Weird ‘Jump and pull the ring’-game

In the afternoon the local population met in the ample hall of the village to play a traditional game, that is only played on New Year’s Eve. When I heard the rules, I could not understand it. For me it only helped to understand the rules when I was watching the competition myself. And before I explain it as well to all of you, it might be easier to just watch the video.

Both men and women are participating in this competition. Basically, it’s about who collects the most ribbons from a wire. All ribbons are coiled and fixed with a ring on the wire. A participant needs to be running and jumping, otherwise the attempt is voided. But to higher the level of difficulty, they don’t do that with their bare hands. All participants are equipped with a pencil, which makes it in a running and jumping mode more difficult to obtain one of the ribbons.

Winners of ribbons can earn a prize. But I didn’t really understand, what will be awarded for what. Maybe it was about the quantity of the ribbons or who collects the most ribbons in the same colour. Anyway, the participants were very eager to become the ‘Jump and pull the ring-champion’ of 2017.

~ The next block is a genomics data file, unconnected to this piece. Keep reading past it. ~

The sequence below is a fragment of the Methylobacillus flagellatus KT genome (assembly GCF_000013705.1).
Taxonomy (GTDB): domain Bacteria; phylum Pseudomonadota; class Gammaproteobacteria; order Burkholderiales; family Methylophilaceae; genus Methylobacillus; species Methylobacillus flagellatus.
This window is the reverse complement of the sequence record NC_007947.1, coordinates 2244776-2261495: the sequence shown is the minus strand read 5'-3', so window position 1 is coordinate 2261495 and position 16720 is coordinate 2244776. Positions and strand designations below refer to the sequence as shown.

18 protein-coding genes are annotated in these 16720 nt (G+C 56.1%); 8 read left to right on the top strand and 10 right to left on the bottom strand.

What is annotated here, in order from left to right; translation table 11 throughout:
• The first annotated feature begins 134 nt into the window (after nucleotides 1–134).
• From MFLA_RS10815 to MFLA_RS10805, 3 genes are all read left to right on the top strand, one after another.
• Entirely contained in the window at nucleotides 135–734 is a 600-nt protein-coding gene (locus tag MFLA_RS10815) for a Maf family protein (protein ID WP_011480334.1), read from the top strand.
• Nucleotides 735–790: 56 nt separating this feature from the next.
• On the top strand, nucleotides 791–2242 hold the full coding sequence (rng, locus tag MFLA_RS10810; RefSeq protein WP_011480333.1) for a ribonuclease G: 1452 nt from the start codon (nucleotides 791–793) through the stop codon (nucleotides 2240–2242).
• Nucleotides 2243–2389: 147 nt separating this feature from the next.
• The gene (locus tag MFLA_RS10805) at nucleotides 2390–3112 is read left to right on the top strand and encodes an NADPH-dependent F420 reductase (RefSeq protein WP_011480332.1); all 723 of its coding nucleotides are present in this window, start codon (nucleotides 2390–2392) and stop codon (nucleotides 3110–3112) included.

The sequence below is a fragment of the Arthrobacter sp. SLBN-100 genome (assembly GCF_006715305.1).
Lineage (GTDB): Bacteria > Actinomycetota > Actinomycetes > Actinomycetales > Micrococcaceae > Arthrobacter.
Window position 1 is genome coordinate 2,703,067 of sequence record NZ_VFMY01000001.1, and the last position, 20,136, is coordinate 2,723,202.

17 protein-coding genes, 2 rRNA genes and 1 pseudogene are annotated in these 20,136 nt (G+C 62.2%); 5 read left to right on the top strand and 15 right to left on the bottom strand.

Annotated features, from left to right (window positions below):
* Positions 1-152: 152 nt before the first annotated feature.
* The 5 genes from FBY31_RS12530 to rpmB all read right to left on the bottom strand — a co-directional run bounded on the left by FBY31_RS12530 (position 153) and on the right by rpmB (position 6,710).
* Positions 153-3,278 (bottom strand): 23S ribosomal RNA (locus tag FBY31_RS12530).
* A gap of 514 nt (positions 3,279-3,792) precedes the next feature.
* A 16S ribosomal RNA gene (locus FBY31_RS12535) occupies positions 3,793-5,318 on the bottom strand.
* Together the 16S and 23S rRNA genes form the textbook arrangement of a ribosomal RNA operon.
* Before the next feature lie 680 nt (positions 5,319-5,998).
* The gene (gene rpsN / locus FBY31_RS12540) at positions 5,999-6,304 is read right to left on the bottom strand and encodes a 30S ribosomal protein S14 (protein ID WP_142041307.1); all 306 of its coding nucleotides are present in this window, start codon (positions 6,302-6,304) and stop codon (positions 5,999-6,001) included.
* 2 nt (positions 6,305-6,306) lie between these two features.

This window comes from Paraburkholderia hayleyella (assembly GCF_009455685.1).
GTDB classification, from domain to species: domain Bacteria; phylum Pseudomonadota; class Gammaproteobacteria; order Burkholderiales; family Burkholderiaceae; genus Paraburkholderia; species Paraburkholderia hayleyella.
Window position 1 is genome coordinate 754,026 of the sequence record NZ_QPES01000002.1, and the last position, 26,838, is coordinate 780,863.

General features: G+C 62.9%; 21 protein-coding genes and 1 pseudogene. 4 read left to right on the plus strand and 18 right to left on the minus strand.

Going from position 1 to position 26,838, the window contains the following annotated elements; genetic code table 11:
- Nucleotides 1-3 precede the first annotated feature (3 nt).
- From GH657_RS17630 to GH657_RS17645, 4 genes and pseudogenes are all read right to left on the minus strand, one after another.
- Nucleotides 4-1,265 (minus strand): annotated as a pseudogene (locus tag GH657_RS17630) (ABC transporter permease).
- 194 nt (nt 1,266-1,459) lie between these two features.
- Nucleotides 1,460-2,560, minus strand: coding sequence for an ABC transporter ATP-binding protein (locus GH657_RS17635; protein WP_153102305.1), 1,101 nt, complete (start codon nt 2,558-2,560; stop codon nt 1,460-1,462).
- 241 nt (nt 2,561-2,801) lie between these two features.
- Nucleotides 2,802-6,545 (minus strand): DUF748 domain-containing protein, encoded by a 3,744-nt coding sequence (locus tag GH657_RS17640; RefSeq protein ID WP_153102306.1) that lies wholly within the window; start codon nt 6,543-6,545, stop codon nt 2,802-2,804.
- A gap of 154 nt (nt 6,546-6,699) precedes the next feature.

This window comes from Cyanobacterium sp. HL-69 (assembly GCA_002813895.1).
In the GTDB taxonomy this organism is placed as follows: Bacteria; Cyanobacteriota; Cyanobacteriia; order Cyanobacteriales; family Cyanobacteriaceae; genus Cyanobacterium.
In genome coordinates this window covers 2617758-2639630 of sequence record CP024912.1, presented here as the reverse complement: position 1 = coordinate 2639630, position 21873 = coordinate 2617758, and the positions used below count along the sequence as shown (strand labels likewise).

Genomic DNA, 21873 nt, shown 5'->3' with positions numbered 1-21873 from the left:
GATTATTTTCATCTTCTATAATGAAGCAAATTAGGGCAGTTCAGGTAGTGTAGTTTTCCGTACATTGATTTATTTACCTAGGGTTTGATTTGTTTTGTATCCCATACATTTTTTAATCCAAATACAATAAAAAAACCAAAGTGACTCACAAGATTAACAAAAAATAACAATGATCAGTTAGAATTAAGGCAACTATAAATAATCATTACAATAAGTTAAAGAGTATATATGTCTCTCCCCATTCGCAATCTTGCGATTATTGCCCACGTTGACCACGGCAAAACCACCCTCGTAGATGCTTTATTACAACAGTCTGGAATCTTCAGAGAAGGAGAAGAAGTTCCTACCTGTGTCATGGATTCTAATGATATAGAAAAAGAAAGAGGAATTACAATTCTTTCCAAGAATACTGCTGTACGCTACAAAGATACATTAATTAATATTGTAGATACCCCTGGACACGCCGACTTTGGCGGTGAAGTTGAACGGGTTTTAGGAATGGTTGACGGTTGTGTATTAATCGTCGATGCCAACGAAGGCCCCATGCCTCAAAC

But without having really strict rules and to define a correct jump and running speed, the door was opened up for a lot of discussions, if an attempt is void or not. The jury itself wasn’t a big help here.

The whole show took more than one and a half hours of time. I thought to be able to capture the whole competition on video, but didn’t expect, that it will take so much time. If you are interested, you can watch the first 15 minutes below:

Sacrificing a puppet and burn it

One ritual was to design a puppet for New Year’s Eve. People do that either themselves or buy them prepared at street vendors. I learned, that it is the tradition to have a complete person dressed in regular clothes, but that as well some vendors try to change that idea and design popular figures made of papier-mâché to get more attention. You can see a few examples on the following pictures: